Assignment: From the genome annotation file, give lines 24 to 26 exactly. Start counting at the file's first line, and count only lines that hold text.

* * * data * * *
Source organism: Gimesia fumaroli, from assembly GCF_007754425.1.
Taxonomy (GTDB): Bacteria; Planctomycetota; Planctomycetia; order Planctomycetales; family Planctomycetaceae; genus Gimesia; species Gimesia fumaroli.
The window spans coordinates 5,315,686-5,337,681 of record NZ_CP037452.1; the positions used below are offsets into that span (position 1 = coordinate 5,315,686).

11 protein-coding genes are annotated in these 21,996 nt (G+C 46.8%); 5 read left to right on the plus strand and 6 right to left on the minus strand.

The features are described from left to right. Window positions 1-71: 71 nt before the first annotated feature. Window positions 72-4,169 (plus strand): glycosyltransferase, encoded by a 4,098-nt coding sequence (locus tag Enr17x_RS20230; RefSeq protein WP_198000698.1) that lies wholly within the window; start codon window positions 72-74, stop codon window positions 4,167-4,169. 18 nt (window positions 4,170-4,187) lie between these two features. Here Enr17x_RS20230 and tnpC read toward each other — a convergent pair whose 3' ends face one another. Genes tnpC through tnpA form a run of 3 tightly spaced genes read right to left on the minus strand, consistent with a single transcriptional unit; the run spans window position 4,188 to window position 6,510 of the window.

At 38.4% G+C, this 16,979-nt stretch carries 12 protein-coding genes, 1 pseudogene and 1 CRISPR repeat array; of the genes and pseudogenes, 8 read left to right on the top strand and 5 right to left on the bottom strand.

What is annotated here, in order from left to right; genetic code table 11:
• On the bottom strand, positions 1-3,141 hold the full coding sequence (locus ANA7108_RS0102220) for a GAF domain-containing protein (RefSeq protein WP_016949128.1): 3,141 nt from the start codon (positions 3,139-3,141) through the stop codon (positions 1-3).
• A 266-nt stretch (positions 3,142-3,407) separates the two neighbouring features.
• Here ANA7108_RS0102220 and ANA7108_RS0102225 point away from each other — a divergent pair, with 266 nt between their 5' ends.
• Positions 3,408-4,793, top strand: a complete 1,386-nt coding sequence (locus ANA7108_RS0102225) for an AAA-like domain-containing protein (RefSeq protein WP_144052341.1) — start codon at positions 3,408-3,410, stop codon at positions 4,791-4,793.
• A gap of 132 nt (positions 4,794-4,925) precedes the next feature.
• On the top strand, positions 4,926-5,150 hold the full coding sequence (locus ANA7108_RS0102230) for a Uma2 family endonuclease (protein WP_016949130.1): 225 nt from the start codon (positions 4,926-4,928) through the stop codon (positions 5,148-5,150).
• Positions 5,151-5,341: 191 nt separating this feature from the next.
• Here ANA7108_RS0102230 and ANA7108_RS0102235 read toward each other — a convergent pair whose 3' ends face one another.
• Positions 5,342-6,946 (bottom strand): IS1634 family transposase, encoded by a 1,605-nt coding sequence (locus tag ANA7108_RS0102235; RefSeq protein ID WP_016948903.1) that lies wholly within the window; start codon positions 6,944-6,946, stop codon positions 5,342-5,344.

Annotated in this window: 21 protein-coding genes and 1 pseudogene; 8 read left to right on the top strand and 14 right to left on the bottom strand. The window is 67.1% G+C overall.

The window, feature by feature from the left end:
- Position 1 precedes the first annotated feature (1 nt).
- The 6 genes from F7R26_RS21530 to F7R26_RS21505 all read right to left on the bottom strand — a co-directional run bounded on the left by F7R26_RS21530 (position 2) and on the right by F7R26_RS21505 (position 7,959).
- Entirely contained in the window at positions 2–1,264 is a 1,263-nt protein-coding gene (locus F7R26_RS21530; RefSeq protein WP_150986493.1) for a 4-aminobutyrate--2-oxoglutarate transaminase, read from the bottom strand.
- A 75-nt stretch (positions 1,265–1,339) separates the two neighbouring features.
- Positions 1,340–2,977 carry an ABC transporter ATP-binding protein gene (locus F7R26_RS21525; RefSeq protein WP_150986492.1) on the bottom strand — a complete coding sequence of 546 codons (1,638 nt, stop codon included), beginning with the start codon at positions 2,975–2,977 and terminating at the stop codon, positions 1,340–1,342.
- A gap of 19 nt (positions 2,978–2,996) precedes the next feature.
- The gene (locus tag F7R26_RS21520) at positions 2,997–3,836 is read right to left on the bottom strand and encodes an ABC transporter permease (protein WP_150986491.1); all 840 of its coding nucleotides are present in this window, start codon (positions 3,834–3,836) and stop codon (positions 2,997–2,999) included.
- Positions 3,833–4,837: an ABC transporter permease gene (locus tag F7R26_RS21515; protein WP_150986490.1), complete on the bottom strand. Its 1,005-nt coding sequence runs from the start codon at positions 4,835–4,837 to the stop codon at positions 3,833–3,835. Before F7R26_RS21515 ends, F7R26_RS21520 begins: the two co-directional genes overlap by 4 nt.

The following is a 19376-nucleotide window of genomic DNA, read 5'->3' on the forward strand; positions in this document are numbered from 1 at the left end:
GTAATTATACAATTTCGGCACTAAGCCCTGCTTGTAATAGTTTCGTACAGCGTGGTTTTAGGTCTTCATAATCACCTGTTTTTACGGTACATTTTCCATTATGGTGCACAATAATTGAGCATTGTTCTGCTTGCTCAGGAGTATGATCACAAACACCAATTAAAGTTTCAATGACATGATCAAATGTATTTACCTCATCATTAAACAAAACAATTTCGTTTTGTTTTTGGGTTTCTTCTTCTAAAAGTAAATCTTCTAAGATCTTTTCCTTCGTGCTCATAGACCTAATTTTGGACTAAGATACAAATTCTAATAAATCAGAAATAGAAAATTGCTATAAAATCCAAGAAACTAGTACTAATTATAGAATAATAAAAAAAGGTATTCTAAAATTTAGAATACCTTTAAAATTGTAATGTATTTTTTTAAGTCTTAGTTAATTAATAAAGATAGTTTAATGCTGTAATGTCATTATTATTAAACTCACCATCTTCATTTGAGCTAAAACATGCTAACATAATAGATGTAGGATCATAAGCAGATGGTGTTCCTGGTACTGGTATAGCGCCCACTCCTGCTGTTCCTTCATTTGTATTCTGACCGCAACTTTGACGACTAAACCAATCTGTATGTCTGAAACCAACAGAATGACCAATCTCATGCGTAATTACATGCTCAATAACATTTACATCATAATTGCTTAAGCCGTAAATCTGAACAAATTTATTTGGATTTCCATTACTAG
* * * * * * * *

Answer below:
- A gap of 19 nt (positions 2,978–2,996) precedes the next feature.
- The gene (locus tag F7R26_RS21520) at positions 2,997–3,836 is read right to left on the bottom strand and encodes an ABC transporter permease (protein WP_150986491.1); all 840 of its coding nucleotides are present in this window, start codon (positions 3,834–3,836) and stop codon (positions 2,997–2,999) included.
- Positions 3,833–4,837: an ABC transporter permease gene (locus tag F7R26_RS21515; protein WP_150986490.1), complete on the bottom strand. Its 1,005-nt coding sequence runs from the start codon at positions 4,835–4,837 to the stop codon at positions 3,833–3,835. Before F7R26_RS21515 ends, F7R26_RS21520 begins: the two co-directional genes overlap by 4 nt.